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Fitting patterns are available from most pattern companies – look at the very BACK of the pattern book at your local sewing center, or order one from Amazon (I like the one from Butterick).
A commercial “fitting pattern” is one that you’ll use
to make any alterations or adjustments for a well-fitting basic dress.
Pant fitting patterns are harder to find - Vogue is the only pattern company I can find that publishes a pant fitting pattern.
While these fitting patterns are readily available on Amazon.com, they can sometimes be difficult to find at a fabric shop or sewing center. I ran into that problem when looking for the pant fitting pattern.
I decided to try a different pattern so I can show you how to handle the kinds of changes you'll need to make if you, too, have trouble finding a real fitting shell pattern.
For the pant, I chose this simple, pull-on style. It has no design details (no slash or patch pockets, yokes, or seaming). It is, however, a very relaxed and casual style - so it is quite oversized, with no fit through the hip and the waist.
We can deal with this, but it take a lot more work during the fitting process.
For the dress, I was able to find a proper fitting shell at a store, but I also found this dress, which would make a good substitute if needed.
The key to this dress is the lack of styling details. Like the pant, there are no pockets, yokes, seaming, gathers or pleats. It's a simple style.
AND - it has both waist darts and side bust darts. THESE ARE CRITICAL FOR A FITTING PATTERN, and for the block you will make from this pattern.
This dress does not have a waist seam, so the bodice and skirt are not separate. At the very least, mark the waistline (tie a cord or elastic around the waist and mark with a fabric marker) during fitting.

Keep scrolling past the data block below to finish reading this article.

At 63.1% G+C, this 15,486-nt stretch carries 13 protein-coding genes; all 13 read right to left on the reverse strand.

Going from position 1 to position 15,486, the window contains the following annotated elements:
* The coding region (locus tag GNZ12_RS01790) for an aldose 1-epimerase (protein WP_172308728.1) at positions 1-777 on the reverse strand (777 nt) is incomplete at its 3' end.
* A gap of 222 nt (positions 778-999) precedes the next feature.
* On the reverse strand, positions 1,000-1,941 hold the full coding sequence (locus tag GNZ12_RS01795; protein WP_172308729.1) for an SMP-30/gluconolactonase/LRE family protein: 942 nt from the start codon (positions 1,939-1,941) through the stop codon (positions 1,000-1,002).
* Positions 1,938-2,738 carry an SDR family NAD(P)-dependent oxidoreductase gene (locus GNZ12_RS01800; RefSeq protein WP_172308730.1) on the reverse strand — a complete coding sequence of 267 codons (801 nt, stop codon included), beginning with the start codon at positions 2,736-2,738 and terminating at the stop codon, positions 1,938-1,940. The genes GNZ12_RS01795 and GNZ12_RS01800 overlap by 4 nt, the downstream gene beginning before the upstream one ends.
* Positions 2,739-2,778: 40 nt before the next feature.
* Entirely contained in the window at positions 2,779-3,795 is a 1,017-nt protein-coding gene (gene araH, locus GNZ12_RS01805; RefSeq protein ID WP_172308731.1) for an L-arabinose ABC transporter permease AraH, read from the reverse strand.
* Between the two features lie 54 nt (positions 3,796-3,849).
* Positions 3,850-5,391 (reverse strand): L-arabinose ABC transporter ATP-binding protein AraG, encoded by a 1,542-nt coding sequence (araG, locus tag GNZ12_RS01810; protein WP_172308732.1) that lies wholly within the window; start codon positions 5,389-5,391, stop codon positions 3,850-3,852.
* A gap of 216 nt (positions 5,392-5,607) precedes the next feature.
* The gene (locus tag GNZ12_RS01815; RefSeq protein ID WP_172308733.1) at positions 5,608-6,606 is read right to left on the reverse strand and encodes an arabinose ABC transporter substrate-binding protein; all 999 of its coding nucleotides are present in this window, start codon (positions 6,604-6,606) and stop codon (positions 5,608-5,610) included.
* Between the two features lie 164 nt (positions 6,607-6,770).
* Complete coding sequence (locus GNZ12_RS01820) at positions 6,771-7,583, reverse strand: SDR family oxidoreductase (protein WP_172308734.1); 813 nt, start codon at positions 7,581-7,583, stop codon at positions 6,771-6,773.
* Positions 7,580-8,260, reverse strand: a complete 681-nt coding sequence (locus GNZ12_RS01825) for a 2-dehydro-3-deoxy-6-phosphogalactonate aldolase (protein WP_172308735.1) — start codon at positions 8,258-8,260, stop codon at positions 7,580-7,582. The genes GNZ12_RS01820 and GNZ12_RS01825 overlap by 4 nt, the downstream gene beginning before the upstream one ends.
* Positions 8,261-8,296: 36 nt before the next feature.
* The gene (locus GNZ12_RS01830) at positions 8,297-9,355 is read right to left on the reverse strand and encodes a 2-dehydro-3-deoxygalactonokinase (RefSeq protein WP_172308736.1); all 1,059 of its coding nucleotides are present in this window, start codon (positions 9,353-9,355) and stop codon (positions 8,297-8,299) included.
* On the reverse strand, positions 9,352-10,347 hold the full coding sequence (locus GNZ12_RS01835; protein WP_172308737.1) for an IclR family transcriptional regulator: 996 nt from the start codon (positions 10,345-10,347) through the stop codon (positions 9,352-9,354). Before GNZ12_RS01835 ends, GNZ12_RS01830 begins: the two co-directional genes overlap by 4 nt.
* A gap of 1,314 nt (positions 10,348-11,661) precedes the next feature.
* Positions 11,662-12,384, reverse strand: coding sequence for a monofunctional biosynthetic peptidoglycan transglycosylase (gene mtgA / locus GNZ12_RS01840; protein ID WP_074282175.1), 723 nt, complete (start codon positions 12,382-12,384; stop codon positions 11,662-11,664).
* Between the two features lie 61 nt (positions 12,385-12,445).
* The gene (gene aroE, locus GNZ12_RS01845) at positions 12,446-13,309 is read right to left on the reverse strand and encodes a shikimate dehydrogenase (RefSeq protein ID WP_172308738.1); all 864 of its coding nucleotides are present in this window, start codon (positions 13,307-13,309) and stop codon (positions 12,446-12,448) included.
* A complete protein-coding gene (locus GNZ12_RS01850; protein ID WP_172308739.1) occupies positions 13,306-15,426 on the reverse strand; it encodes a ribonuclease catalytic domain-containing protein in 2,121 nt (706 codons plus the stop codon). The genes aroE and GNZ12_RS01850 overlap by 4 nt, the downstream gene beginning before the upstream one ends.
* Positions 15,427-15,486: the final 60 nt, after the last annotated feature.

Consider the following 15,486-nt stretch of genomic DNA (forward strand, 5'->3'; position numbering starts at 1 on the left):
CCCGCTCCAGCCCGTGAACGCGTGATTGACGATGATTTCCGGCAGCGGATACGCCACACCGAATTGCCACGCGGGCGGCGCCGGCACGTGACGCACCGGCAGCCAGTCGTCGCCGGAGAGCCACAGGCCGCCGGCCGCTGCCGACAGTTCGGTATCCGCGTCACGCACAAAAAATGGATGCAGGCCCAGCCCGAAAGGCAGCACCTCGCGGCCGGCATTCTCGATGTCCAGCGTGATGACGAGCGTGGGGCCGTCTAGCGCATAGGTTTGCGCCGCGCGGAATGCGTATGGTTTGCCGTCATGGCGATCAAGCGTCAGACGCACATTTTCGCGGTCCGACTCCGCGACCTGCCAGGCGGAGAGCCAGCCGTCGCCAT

The dress also has more open necklines than the block should have. Fill in the neckline before cutting, and draw a close-fitting jewel neckline during the fitting.
Both of the alternative patterns are usable if you have no other options, but both require much more work during the fitting process.
Any fitting pattern produces a VERY basic and boring dress or pant – but don’t worry, it isn’t your final project!
You'll make this garment in muslin (or another very cheap fabric - you won't be wearing this dress outside the house), then try it on and make whatever adjustments you need to make to fit your body.
You'll then take it apart and trace it to make your basic block - and that basic block is the "blank slate" from which all of your designs are created!
Using a commercial pattern for the fit process is so much quicker and easier than drafting from measurements. With an initial pattern drafted from measurements, you'll still need to go through the fitting and correction process - so why do all that math??
Just be careful to read the measurement chart before choosing your pattern size. Commercial pattern sizing tends to be very different than retail sizing!
The "nice to have" tools: